Gokotta and Words for Prayer
Every so often a word invades my thoughts. At times I become captivated by a new word (read: new to me). Words from other languages are even better, especially when you cannot find an English equivalent. Finding the word feels like unearthing a treasure. I found one yesterday!
Gokotta is a Swedish word that means waking up early to listen to the birds sing and enjoy nature. I love this word even if I can’t be positive of how to pronounce it. I have come across slight variations on pronunciation.
If we want to experience the melodious songs issuing forth from the trees, we must wake up early. To experience those calm moments before the sunrise, where darkness fails at its attempt to hold off the sun, then we must wake up early. We must make an effort that involves a sacrifice on our part.
Gokotta will become a part of my vocabulary and way of thinking.
Words can help us to see what is important in a culture. If it is something thought about often enough, or seems important enough, there is a word for it.
Maybe we need to invent some words.
One topic that comes up time and time again from parents is that of prayer during a busy day. Everyone wants to know how to add a bit of silence into their lives for prayer.
What if we came up with a word that meant, waking up early to pray.
Waking a bit early to start your day with prayer is a great start to integrating prayer into the fabric of the day. Creating a word for it would be a great start to integrating the idea into our consciousness.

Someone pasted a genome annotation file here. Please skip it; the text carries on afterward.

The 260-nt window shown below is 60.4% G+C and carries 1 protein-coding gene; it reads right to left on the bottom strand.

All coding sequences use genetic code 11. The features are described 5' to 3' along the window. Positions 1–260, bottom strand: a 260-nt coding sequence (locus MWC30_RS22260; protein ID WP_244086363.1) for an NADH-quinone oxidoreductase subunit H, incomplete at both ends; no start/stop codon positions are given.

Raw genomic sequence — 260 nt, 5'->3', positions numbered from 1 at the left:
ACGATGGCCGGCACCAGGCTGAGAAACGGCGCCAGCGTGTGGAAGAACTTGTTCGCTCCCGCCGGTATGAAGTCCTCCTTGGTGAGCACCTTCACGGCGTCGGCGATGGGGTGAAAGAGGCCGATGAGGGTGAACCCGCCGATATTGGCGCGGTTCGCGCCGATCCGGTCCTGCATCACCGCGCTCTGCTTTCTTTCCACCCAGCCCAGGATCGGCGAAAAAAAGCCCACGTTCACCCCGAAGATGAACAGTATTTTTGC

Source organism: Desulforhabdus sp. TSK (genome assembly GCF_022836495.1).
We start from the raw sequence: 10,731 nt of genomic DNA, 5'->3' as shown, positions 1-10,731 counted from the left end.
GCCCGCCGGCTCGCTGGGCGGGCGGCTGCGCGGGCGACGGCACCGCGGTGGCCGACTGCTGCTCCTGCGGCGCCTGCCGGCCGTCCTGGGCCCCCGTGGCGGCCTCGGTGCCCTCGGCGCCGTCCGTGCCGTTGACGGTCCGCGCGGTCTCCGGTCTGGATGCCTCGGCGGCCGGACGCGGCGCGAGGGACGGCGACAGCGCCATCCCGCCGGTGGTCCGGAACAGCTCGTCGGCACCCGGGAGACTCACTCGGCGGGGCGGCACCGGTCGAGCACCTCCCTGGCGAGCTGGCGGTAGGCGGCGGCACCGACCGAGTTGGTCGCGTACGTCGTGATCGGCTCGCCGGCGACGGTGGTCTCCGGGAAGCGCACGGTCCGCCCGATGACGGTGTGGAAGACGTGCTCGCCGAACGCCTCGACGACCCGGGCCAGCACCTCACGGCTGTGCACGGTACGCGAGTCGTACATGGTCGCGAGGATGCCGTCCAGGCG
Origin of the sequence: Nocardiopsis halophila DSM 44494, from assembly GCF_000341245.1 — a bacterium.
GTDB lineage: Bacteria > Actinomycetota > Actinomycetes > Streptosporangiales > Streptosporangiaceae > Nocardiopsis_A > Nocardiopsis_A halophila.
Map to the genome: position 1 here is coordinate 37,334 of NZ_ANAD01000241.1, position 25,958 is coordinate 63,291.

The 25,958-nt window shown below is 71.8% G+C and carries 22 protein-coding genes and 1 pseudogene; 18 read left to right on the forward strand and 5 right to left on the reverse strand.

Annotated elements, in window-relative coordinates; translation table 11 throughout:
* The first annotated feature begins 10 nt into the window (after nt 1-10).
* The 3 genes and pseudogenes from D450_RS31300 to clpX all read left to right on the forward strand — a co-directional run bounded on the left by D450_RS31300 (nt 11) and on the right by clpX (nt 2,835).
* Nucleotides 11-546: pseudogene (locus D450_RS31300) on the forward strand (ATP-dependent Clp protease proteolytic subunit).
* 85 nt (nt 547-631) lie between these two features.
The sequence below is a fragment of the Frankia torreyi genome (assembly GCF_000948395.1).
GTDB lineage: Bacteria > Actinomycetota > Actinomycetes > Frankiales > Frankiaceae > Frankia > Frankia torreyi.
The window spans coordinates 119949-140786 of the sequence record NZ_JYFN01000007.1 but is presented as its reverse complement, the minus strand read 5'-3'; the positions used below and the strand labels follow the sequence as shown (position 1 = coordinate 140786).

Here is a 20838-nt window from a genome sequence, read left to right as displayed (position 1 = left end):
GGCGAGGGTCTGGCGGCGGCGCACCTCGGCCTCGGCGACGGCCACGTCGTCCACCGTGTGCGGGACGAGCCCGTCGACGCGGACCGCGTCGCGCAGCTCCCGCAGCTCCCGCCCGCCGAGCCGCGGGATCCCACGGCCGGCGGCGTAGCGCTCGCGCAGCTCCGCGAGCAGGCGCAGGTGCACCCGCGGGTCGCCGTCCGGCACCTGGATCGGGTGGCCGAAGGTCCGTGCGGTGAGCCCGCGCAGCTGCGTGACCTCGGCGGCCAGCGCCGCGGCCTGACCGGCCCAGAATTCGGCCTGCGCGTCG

What other words could we invent in this vein?
How about a word to describe that moment right after we wake up where we either inwardly or outwardly sigh. Our getting ready for the day. If we come up with a word for that sigh, maybe we can then work on using that sigh as a short prayer to God.
What about a word for the moment our feet touch the ground after getting out of bed?
If we become mindful of it, through having a word for it, maybe that can also become an opportunity for a quick, small, silent prayer to fit into our day.
Words do influence the way we react to the world and what we notice.
Perhaps we need to develop a vocabulary whose aim is to create opportunities for prayer. It can make us aware of objects, moments, situations, feelings, etc.
Have any suggestions of words we need?
In addition to the regular post today there was a recent ShalomTV Episode on Holy Resurrection Monastery where I am a monk. They did a wonderful job.
(There is a short advertisement before the episode)
Pray for me.
I’ll pray for you.